Theseus


The·seus

noun \ˈthē-ˌsüs, -sē-əs\

Definition of THESEUS

:  a king of Athens in Greek mythology who kills Procrustes and the Minotaur before defeating the Amazons and marrying their queen

Origin of THESEUS

Latin, from Greek Thēseus
First Known Use: 14th century

Theseus

noun    (Concise Encyclopedia)

Theseus killing the Minotaur, detail of a vase painting by the Kleophrades Painter, 6th century …—Courtesy of the trustees of the British Museum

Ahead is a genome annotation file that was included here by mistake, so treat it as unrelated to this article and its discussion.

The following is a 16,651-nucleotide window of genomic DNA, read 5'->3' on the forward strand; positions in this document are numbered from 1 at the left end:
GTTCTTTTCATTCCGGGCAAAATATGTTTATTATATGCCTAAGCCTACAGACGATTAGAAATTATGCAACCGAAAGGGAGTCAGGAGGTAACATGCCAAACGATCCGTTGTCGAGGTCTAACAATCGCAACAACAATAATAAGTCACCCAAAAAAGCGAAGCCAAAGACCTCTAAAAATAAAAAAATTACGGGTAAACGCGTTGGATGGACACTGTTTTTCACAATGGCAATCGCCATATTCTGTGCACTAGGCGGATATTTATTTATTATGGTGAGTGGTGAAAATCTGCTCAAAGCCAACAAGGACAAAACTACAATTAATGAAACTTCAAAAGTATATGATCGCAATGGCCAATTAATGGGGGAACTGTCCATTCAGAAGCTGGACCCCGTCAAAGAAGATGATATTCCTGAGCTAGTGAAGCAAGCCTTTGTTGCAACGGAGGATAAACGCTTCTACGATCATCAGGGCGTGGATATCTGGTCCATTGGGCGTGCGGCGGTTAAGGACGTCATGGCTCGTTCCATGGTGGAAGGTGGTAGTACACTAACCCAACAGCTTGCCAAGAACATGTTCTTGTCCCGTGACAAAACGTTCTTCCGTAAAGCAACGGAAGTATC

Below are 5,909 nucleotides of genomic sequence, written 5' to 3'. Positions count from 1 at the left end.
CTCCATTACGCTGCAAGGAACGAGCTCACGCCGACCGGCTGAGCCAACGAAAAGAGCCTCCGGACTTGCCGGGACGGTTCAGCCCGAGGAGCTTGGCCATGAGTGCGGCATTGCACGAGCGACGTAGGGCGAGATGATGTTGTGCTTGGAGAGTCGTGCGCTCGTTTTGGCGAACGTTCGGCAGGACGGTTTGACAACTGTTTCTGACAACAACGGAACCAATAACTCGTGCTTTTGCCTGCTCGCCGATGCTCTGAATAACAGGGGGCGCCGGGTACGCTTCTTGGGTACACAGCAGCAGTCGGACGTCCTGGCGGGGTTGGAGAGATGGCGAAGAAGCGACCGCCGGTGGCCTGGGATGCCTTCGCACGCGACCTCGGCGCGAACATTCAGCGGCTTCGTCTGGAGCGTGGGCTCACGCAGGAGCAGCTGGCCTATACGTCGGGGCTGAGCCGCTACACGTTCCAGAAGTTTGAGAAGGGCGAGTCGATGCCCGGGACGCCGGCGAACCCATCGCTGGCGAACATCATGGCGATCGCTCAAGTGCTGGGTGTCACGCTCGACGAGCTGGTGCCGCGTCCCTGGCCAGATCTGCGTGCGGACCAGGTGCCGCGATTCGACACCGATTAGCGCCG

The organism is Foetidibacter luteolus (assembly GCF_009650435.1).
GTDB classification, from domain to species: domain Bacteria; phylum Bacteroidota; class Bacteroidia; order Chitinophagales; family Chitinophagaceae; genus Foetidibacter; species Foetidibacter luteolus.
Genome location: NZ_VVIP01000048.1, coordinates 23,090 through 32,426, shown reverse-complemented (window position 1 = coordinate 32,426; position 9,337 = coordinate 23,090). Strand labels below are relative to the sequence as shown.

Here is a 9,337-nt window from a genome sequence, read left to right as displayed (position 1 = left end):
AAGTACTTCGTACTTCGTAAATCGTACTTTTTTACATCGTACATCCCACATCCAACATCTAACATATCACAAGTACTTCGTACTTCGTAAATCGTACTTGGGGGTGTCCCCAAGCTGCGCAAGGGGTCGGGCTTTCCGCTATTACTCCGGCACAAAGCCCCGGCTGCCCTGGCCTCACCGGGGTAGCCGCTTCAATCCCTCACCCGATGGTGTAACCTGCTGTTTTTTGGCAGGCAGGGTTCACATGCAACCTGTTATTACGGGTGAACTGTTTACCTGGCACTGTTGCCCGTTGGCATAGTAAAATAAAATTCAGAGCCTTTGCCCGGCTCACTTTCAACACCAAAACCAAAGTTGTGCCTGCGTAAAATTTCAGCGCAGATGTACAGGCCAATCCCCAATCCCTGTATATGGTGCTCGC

Hero of ancient Greek legend. He was the son of Aegeus, king of Athens. On his journey to Athens, he slew many legendary villains, including Sinis, Sciron, and Procrustes. In Athens he found Aegeus married to Medea; she recognized him before her husband did and tried to poison him but failed, and Aegeus declared him heir to the throne. In Crete Theseus met Ariadne and slew the Minotaur; on returning to Athens, he forgot to replace the ship's black sail with a white one signaling his victory, and Aegeus threw himself from the Acropolis in grief. Theseus went on to unite and extend the borders of Attica. He captured the Amazon princess Antiope (Hippolyte), with the result that the Amazons attacked Athens and Antiope was killed while defending it. He abducted the child Helen and attempted to steal Persephone from Hades, but he was confined in the underworld until his rescue by Heracles. He died when the king of Scyros threw him from a cliff.

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